Sahrawi Activists Health Deteriorating in PolisarioManaged Prison

Rabat – The families of the three opposition activists jailed in Edhibia prison have warned that the condition of their relatives is deteriorating. The three activists have been on a hunger strike for two weeks to condemn their arbitrary detention.Members of the Polisario Front arrested the activists in June when they were participating in protests against human rights violations in the Tindouf camps.Pro-Polisario news outlet Futuro Sahara reported that Moulay Aba Bouzid and Mahmoud Zidan’s health is deteriorating due to their continuous hunger strike for “the arbitrary detention and the delays in bringing them to trial.” Moulay Aba, according to the source, is suffering from pain in his left side.Read Also: Second Sahrawi Activist Joins Hunger, Water Strike to Protest Polisario’s ViolationsThe prison doctor warned  Mahmoud Zidan that the hunger strike may result in kidney failure. The families of the detainees said that the Polisario Front should bear all the responsibility for the detainee’s health conditions.In July, the activists condemned the serious violations committed by members of the Polisario Front.One of the activists told his family that he spent 36 hours in a secret prison before he was transferred to a prison in Rabouni.Polisario also used a blindfold while they were interrogating the three activists.“We were then transferred to the Edhabia prison,” he said. The activist described the conditions of detention in the Edhabia prison as “miserable.”On July 16, Human Rights Watch (HRW) condemned  Polisario’s use of arbitrary arrests and torture.HRW also called for the immediate release of the three activists. read more

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Facebook and Instagram could be hit by new laws if they do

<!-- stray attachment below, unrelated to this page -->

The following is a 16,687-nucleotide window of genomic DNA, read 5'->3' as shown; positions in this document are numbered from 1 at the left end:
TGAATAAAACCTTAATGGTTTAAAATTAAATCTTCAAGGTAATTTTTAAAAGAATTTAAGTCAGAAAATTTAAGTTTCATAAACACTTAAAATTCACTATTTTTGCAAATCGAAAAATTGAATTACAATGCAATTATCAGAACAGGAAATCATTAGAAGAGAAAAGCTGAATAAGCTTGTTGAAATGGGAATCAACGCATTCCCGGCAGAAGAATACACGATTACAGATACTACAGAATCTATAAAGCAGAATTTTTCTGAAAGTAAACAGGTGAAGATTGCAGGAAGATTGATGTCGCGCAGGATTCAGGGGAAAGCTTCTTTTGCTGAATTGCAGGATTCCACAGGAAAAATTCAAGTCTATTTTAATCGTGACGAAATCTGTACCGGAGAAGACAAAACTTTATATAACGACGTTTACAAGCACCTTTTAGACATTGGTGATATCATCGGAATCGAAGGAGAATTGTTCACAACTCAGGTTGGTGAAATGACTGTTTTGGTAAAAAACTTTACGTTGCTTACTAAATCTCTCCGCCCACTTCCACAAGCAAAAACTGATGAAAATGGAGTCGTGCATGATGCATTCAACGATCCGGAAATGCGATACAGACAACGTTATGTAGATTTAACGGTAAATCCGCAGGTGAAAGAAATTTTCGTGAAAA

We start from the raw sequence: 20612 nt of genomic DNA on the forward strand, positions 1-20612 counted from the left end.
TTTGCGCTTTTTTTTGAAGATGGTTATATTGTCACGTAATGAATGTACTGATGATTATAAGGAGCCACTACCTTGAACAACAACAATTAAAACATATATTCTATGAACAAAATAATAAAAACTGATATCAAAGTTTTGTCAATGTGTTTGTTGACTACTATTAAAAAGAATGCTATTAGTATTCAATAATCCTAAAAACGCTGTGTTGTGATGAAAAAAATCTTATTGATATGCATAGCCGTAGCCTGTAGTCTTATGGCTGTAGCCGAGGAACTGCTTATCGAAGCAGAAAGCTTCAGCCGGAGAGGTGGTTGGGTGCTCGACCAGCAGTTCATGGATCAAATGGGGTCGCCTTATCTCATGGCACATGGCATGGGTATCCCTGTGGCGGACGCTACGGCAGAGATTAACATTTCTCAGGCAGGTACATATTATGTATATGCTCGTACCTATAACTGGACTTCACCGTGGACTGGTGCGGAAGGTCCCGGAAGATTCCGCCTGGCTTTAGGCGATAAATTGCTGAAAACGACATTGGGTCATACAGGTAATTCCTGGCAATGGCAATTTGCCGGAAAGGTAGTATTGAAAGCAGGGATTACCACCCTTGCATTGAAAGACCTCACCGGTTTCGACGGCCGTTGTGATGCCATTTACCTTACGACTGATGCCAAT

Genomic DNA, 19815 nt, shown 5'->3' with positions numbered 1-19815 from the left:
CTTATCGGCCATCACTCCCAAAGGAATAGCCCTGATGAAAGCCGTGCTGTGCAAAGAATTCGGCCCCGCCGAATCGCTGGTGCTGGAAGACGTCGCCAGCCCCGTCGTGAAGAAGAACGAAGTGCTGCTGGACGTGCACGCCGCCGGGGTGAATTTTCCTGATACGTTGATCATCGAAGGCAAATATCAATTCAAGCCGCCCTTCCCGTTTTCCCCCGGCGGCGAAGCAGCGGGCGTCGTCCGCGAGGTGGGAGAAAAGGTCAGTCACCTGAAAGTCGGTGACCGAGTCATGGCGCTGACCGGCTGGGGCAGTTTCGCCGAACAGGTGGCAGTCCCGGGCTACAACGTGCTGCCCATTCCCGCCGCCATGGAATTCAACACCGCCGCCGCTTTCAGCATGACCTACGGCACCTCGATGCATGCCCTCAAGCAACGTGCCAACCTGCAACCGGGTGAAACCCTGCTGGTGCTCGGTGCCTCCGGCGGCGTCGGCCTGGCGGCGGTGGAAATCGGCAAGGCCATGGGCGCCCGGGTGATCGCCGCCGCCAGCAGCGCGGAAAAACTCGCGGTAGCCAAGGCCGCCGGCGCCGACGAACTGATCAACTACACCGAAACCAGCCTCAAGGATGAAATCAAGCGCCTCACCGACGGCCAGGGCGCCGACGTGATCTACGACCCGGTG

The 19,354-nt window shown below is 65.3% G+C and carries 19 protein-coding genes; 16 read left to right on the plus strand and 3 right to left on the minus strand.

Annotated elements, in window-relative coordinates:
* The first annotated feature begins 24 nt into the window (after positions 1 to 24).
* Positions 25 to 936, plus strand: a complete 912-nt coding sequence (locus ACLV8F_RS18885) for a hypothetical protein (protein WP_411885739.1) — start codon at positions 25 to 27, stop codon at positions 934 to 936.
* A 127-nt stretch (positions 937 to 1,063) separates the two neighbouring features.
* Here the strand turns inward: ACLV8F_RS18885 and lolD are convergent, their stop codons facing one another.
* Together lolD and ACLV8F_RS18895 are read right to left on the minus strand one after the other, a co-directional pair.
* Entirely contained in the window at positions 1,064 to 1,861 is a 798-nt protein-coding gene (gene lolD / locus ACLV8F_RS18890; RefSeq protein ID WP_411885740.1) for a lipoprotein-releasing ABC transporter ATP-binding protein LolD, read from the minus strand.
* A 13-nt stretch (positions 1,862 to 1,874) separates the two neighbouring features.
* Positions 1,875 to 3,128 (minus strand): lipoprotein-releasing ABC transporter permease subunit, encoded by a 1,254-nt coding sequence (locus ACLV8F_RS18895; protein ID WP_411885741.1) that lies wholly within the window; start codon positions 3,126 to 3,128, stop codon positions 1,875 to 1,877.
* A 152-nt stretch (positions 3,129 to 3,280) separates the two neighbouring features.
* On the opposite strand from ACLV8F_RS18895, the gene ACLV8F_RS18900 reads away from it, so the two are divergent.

Earlier this month the head of the NHS said “fake news” by anti-vaxers on social media had fuelled a tripling in measles cases and was risking lives.Simon Stevens said the promotion of misguided messages on Instagram and YouTube was one of the factors behind an alarming dip in vaccine coverage.Official figures show 913 cases of measles in England between January and October last year – compared with 259 in the whole of the previous year.Mr Stevens said parents who failed to get their children vaccinated were as irresponsible as if they failed to teach their children to look left and right before crossing the road. Mr Hancock later told the BBC’s Today programme: “We are looking at legislating for the duty of care that social media companies in particular have towards the people on their sites – this is an important part of that duty of care alongside all the other things that social media companies need to do, like tackling material that promotes suicide and self-harm and, of course, terrorism.” The chief executive of NHS England said parents were being given false information.“We are not being helped on this front by the fact that although nine in ten parents say they support vaccination half of them say that they have seen fake messages around vaccination on social media,” he said.Mr Stevens warned that uptake of the MMR (measles, mumps and rubella) vaccine is now at 87.5 percent against the 95 per cent that the World Health Organisation target, despite “unimpeachable” evidence that it saves lives.In a statement Facebook, which owns Instagram, said: “We are working to tackle vaccine misinformation…by reducing its distribution and providing people with authoritative information on the topic.” Earlier this week, crowdfunding platform GoFundMe announced it would ban anti-vaxxers from using its platform to raise money, in a bid to stop the spread of misinformation about vaccines online. Want the best of The Telegraph direct to your email and WhatsApp? Sign up to our free twice-daily  Front Page newsletter and new  audio briefings. Social media firms could be hit with new laws to stop them allowing the spread of anti-vaxxers’ myths online, the Health Secretary has said.Matt Hancock said social networking sites must do more to police the spread of anti-vaccination propaganda.Speaking on BBC Breakfast, the cabinet minister suggested spreading lies about vaccines online could become illegal.Earlier this month Facebook said it would ban adverts with anti-vaccination content.And Instagram announced it would block anti-vaxxer hashtags like #vaccinesarepoison to try to stop the spread of the opinions.”This is exactly the sort of thing we should be spending our time on and talking about and, if necessary, legislating for,” Mr Hancock said.“As a country we can make decisions on these sorts of things. I want to see social media companies doing far, far more to take down this material which is so damaging.” read more

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